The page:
We have a bag of tomatoes seeds that have been to outer space. We also have some regular tomato seeds. So we’re going to plant them all and see what happens.
We started our last big project for science today. Growing plants in our compost, worm castings and plain dirt. Seems pretty easy, but making the class think scientifically was a real task. They understand the reason and most stepped up on the procedure process.
The toughest step was sifting the dirt, compost and the worm castings. I really want the students to better understand the process of removing as many variables as possible so our experiment can be as valid as possible.
The compost sifted well. My home made sifter was a huge success. I would certainly like to make a more mechanical one, but this one went over well.
The potting soil was pretty easy, too. It was quite dry and crumbly. But it sifted out well.
Now, let’s talk about the worm castings. I learned a lot from this process. The worm bag is very neat, but I can’t say it’s super simple to get the castings out. So in the process of getting the castings out I got a lot of worms. I thought that would be ok since we’re going to sift it. Nope. When we tried to sift the castings almost all the worms slipped through the holes and got into the finished product.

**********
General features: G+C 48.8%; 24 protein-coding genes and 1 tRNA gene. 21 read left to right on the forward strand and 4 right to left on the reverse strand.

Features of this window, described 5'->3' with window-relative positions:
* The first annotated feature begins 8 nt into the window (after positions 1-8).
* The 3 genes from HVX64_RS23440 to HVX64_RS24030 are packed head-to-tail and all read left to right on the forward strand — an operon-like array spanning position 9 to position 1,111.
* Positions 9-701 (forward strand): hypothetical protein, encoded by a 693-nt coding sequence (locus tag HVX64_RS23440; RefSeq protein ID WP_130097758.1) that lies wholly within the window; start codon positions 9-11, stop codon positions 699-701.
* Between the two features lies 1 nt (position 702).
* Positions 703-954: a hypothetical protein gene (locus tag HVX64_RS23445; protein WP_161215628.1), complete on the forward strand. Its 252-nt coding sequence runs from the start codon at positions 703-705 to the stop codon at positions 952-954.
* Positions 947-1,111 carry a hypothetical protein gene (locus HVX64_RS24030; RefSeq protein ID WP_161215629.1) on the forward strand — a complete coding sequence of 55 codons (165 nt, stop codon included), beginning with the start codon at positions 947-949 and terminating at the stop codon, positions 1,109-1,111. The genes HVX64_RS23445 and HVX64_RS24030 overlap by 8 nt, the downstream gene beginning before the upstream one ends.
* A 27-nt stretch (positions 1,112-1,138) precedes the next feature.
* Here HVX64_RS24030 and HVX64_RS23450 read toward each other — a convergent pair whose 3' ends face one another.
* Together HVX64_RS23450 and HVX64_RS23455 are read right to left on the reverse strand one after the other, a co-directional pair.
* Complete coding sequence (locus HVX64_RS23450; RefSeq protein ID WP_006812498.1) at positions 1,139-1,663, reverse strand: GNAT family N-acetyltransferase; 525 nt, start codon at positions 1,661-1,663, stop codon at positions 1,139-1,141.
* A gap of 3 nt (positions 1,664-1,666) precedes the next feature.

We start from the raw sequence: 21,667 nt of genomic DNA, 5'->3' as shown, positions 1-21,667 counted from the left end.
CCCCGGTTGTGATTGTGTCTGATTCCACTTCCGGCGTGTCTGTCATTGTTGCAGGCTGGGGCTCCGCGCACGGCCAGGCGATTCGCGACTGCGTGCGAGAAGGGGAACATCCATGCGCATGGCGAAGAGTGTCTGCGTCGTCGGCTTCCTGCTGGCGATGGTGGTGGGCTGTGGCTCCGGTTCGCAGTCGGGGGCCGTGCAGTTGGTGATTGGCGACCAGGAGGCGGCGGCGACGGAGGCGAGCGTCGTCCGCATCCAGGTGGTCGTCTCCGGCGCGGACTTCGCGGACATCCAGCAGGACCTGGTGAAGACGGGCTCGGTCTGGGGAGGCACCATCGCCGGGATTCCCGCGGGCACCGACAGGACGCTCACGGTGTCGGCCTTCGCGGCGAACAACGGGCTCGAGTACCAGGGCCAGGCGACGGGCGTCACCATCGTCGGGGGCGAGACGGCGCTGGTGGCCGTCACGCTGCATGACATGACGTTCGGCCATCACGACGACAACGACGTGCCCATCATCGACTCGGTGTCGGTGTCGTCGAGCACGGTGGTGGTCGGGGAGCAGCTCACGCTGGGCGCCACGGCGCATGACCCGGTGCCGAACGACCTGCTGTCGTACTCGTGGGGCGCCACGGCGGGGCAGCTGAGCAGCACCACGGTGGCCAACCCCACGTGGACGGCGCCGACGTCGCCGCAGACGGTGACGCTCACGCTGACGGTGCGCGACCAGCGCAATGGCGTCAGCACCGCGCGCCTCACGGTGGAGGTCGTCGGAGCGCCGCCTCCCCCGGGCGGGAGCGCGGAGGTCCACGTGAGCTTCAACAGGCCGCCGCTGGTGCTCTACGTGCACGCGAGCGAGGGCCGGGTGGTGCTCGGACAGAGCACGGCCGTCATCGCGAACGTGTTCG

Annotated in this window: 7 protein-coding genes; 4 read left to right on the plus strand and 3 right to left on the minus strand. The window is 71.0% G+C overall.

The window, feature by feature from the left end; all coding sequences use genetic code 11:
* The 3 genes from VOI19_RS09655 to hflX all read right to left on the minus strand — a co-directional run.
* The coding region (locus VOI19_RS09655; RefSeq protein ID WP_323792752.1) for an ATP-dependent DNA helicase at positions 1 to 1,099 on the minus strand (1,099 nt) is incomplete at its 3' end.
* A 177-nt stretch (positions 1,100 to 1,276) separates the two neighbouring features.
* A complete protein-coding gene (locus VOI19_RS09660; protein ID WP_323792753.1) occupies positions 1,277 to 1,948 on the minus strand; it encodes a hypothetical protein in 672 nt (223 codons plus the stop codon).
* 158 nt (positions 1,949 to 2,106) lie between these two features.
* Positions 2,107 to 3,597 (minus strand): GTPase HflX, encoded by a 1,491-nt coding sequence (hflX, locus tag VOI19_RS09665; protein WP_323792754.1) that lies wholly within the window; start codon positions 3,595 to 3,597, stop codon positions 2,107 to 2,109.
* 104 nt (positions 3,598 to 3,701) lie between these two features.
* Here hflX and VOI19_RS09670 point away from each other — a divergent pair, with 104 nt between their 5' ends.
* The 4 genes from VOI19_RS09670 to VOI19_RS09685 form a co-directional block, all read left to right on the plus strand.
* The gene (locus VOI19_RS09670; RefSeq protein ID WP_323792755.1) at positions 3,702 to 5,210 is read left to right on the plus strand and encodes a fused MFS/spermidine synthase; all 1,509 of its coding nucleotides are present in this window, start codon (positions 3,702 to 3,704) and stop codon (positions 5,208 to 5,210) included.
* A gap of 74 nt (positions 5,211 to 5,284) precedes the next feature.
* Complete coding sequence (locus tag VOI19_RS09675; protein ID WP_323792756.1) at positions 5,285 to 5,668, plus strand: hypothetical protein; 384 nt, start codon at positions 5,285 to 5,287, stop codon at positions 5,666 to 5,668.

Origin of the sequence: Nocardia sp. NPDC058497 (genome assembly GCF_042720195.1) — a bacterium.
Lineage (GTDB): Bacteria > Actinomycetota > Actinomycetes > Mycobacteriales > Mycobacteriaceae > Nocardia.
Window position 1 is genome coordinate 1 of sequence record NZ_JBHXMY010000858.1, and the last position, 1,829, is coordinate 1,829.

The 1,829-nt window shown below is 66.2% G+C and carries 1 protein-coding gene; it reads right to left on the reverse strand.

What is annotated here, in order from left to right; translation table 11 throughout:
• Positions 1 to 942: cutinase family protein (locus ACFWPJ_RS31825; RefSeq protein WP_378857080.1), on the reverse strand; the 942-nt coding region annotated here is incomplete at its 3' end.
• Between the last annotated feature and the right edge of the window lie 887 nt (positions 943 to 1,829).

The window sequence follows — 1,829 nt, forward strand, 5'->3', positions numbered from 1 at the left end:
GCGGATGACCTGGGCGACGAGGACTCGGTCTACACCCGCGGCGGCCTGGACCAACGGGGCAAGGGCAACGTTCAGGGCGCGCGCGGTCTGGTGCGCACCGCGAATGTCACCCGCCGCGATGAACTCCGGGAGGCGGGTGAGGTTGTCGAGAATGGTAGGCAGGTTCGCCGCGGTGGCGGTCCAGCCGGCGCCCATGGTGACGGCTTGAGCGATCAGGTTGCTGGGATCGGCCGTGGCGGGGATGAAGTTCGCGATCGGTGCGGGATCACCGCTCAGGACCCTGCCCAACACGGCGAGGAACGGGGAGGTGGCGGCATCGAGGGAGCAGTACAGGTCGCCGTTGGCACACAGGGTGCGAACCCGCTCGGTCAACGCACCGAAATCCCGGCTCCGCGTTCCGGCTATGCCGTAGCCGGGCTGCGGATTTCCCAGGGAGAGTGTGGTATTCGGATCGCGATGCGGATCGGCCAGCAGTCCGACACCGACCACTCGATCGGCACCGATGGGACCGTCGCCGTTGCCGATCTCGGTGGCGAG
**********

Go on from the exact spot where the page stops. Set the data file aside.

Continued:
I explained to the class that we’ll have to have a meeting tomorrow and discuss what we’ll do about the worms in the potting soil. Will they help or hurt our experiment? I was pleased that they all looked intense and thoughtful. Hopefully tomorrow they’ll have a good solution to our problem.
I don’t think the worms will give an unfair advantage, but I am excited to hear what the students suggest.
We are going to track the amount of water we give each plant and hopefully we’ll measure the growth over 3 weeks. Our contingency plan is to extend the experiment for 2 additional weeks. We all agreed that in 5 weeks we’ll see some kind of growth and be able to write a review to send to NASA.
We’re going to measure out the soil mediums and fill the pots tomorrow. We’re trying to keep this experiment as valid as we can.
The students were very engaged. They had lots of good ideas and suggestions. We are all excited about this project. Can’t wait to report back.